The snow and the cold are officially here! Let’s look at the foods that are in season in the winter and the health benefits that they provide.
What Does “In Season” Mean?
Fruits and vegetables that are in season are those that are picked fresh, at their peak of being ripe, close to where you live. See this article to learn more about what eating in season means.
Foods in Season During the Winter and Their Health Benefits
In the Midwest region we tend to eat more root vegetables and warming, comforting foods. I am from Illinois, and foods that are in season in the winter by us are very limited. The short list includes chicories, mushrooms, sprouts, endive, radicchio, rapini, salsify, and shallots. Here, I highlight some of the foods that are in season during the winter across all regions.
Parsnip is a root vegetable that is related to carrots. The nutrients they boast includes fiber, folate, vitamin C and potassium. Based on 1/2 cup serving parsnips provide over 12 gm carbohydrate, 2 gm fiber, almost 250 mg potassium, over 11 mg vitamin C, and 44 mcg folate.
Parsnips have a sweet flavor, similar to carrots. They go great in soups or stews, but they are also good when roasted in the oven.
Swiss Chard is a leafy green vegetable that is related to spinach. I can go on and on about what makes swiss chard so healthy and nutrient dense. This one requires a list. 1 cup chopped and boiled swiss char provides the following:
Vitamin K- 572 mcg
Folate- 15.8 mcg
Vitamin C- 31.5 mg
Potassium- 961 mg
Phosphorus- 57.8 mg
Antioxidants lutein and zeaxanthin- 19,200 mcg
Carotene antioxidants- 6,468 mcg
Swiss chard can be eaten raw in salad and it is best when mixed with other greens because it has a bitter taste. It can also be added to soups after they are done being cooked. Swiss chard is good in casseroles and quiches, or sauteed in a pan with olive oil, garlic and a light salting.
I love onions and I put them in almost every savory dish that I cook! When you add one small onion to a recipe it adds 4 mg choline, 7 mg magnesium, 13 mcg folate, 16 mg calcium, 20 mg phosphorus and 102 mg potassium.
Winter squash refers to several types of squash including pumpkins, acorn squash, butternut squash, delicata, buttercup, spaghetti squash, hubbard and carnival squash. The variety of winter squash that is available is a beautiful thing, literally. You may even use some of them to decorate your front porch or kitchen table.
Winter squash provides a lot of nutrition. Per every cup of baked and cubed squash you will get 18 gm carbohydrate, almost 6 gm fiber, 45 mg calcium, almost 27 mg magnesium, 39 mg phosphorus, 494 mg potassium, 41 mcg folate, about 22 mg choline, 535 mcg vitamin A and 9 mcg vitamin K. Antioxidants provided by winter squash includes 7,120 mcg carotenes and 2,910 mcg lutein and zeaxanthin.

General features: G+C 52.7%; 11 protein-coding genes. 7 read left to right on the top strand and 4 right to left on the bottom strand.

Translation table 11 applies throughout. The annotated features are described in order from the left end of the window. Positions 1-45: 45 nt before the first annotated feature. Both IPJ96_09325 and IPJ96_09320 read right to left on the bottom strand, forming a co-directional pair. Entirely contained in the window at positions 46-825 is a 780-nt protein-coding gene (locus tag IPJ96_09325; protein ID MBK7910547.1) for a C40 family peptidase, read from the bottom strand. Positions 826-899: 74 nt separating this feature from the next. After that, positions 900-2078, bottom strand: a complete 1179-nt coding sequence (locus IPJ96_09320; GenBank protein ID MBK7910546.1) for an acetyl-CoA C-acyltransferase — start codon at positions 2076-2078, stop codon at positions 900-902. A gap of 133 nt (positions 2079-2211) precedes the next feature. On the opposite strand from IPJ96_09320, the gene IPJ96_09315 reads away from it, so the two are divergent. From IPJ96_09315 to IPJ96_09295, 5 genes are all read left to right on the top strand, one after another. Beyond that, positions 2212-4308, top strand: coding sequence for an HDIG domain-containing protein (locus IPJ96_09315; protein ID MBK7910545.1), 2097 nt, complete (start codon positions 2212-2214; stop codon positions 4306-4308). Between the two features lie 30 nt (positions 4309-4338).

If you are not familiar with cooking winter squash I encourage you to experiment with different recipes. Basic roasted squash can be a great place to start. Roasting squash until tender and topping with a butter spread and a light salting makes for a delicious side dish. For a sweeter version you can add cinnamon and brown sugar on top, yum!
Pineapple is grown in Hawaii, but I am thankful we can enjoy it here in the continental states too! One cup of pineapple chunks provides almost 22 gm carbohydrate, 2 gm fiber, 21 mg calcium, 20 mg magnesium, 13 mg phosphorus, 180 mg potassium, 79 mg vitamin C, 30 mcg folate, and 9 mg choline. Pineapple is so good on its own, but is also great in mixed fruit salads, smoothies and even pairs well with some savory dishes.
I always enjoy eating kiwi, which is typically grown in California. One kiwi fruit provides about 11 gm carbohydrates, over 2 gm fiber, 26 mg calcium, 12 mg magnesium, 148 mg potassium, 56 mg vitamin C, about 20 mcg folate, 30 mcg vitamin K, and almost 6 mg choline. Antioxidants found in one kiwi include 39 mcg beta carotene and 92 mcg lutein and zeaxthanin.
The juice of one lemon provides almost 3 mg calcium and magnesium, about 4 mg phosphorus, 49 mg potassium, about 19 mg vitamin C and 10 mcg folate. Fresh squeezed lemon juice is so versatile. Lemon goes great in salad dressings, smoothies, and dips like guacamole. It also goes great on top of baked or grilled fish. And don’t forget the most basic yet enjoyable way to use a lemon, squeeze some in your ice water for an extra burst of nutrition and flavor while you hydrate!
Pears are not just a fall treat. A medium pear will provide 27 gm carbohydrate, about 5 gm insoluble fiber, 14 mg calcium, 10 mg magnesium, about 18 mg phosphorus, 155 mg potassium, almost 8 mg vitamin C, about 11 mcg folate, and 7 mcg vitamin K. Pears also contain 85 mcg of antioxidants lutein and zeaxanthin.
Check out More Foods in Season During the Winter
To see which foods are in season by you during the winter check out this Seasonal Food Guide. I hope this encourages you to try new foods this winter!